Background: Despite advances in technique and implant design, instability after reverse total shoulder arthroplasty remains a challenging postoperative complication. Materials and methods: We examined our institutions' first 57 reverse total shoulder arthroplasties performed during a 3-year period (2004-2006). There were 9 cases of instability, all occurring within the first 6 months after surgery. Results: All 9 patients had compromise of the subscapularis tendon at the time of initial reverse total shoulder implantation. With regard to implant positioning, 2 patients had superiorly inclined metaglenes and 3 had metaglenes positioned superior to the inferior glenoid. Each patient with a dislocation had at least 1 revision surgery, and 4 patients had underlying infection. At most recent follow-up, only 3 patients had a concentrically reduced reverse total shoulder arthroplasty in place whereas 3 remained explanted, 2 chronically dislocated, and 1 chronically subluxated. Conclusions: Early instability after reverse total shoulder arthroplasty can be related to inadequate soft tissue, inadequate deltoid tension, malpositioned implants, and/or infection, and outcomes of treatment of early instability are generally poor.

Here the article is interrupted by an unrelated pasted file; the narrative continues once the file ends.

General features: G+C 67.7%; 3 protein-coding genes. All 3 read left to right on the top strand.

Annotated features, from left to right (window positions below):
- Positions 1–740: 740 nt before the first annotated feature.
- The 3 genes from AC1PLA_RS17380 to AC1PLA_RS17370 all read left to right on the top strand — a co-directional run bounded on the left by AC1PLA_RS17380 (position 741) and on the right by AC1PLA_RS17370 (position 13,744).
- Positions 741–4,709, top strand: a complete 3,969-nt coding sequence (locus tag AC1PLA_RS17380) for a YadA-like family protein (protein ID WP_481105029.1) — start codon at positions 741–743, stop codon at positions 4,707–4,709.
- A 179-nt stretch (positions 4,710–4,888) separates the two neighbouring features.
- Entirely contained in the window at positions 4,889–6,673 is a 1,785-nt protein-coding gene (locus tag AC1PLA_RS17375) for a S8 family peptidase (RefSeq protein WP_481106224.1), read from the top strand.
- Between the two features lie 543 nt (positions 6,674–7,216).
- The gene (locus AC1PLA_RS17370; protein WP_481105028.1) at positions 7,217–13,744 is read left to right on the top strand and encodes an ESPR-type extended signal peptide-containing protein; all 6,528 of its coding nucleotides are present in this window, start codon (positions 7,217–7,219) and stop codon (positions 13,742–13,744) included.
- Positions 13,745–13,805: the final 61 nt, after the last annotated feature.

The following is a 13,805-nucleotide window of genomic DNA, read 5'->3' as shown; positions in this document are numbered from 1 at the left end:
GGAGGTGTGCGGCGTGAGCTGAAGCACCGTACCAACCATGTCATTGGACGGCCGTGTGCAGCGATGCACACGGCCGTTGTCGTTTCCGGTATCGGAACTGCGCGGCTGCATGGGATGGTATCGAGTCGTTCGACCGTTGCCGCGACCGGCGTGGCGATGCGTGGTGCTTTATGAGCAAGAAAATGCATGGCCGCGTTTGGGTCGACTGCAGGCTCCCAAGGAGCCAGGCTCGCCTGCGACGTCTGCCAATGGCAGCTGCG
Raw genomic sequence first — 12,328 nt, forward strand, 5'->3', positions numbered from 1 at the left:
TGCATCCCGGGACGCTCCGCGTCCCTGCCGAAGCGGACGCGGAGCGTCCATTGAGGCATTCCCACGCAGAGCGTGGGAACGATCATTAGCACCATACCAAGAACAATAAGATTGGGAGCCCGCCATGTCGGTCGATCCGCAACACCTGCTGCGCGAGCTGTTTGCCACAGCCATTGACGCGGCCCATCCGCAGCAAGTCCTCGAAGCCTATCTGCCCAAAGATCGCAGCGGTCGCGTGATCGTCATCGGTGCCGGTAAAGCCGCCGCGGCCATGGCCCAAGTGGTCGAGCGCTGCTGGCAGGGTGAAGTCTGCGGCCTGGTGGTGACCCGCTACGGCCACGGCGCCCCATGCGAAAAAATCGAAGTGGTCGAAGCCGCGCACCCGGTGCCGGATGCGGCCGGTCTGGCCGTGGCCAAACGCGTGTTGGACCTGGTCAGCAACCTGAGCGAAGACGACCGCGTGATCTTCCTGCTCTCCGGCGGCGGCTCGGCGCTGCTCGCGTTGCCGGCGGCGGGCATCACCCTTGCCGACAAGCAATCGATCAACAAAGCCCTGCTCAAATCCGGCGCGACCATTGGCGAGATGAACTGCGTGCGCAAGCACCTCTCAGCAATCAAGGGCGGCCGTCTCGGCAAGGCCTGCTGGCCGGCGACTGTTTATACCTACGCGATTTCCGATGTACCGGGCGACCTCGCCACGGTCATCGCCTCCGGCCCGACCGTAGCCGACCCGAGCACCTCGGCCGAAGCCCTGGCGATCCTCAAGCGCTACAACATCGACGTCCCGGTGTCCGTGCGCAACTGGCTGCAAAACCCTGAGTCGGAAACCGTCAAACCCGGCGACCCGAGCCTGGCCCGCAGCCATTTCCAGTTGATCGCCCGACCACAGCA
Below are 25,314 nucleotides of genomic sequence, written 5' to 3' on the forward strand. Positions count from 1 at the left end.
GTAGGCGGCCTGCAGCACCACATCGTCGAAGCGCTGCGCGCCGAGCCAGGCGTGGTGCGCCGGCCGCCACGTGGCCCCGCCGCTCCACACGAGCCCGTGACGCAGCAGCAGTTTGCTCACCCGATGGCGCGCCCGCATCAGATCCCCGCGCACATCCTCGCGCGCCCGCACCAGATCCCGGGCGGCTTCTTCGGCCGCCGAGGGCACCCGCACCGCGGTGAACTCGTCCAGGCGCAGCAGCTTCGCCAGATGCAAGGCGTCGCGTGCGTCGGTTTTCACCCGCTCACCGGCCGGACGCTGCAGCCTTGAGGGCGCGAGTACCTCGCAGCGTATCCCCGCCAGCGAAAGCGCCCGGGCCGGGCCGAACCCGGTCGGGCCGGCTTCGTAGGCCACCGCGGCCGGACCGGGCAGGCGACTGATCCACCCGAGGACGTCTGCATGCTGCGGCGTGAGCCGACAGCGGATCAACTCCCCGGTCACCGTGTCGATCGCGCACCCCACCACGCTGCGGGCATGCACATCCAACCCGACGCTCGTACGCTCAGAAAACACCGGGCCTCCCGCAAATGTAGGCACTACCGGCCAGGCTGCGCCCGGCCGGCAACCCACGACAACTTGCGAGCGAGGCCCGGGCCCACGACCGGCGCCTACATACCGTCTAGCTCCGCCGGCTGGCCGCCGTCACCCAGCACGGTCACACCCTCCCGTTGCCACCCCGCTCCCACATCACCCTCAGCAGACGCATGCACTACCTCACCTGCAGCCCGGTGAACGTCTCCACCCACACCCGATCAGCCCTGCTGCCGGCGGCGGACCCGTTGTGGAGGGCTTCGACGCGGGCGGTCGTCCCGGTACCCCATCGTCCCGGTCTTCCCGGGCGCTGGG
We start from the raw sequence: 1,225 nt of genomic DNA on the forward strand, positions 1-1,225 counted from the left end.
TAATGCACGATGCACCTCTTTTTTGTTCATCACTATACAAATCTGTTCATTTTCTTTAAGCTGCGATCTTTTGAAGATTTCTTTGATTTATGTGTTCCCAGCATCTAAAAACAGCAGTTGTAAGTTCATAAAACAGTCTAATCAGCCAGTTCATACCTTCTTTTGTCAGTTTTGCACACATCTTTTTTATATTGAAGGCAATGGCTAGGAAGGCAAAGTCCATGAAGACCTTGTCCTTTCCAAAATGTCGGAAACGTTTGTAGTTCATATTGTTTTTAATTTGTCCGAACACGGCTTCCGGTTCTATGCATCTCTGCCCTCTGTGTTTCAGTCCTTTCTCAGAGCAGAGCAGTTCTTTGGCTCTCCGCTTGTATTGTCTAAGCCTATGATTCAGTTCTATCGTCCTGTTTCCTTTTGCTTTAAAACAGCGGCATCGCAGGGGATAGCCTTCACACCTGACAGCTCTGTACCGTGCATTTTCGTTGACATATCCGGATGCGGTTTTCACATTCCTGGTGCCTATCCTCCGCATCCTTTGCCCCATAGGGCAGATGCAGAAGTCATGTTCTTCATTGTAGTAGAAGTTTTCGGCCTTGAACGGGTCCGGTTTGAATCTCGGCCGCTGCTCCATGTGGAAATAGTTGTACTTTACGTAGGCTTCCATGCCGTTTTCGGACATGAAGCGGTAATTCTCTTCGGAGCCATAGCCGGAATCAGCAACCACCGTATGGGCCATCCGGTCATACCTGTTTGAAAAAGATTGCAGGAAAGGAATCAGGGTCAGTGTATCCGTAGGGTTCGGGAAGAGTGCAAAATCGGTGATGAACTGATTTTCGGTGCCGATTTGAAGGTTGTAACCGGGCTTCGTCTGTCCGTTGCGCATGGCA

All Science Journal Classification (ASJC) codes
- Orthopedics and Sports Medicine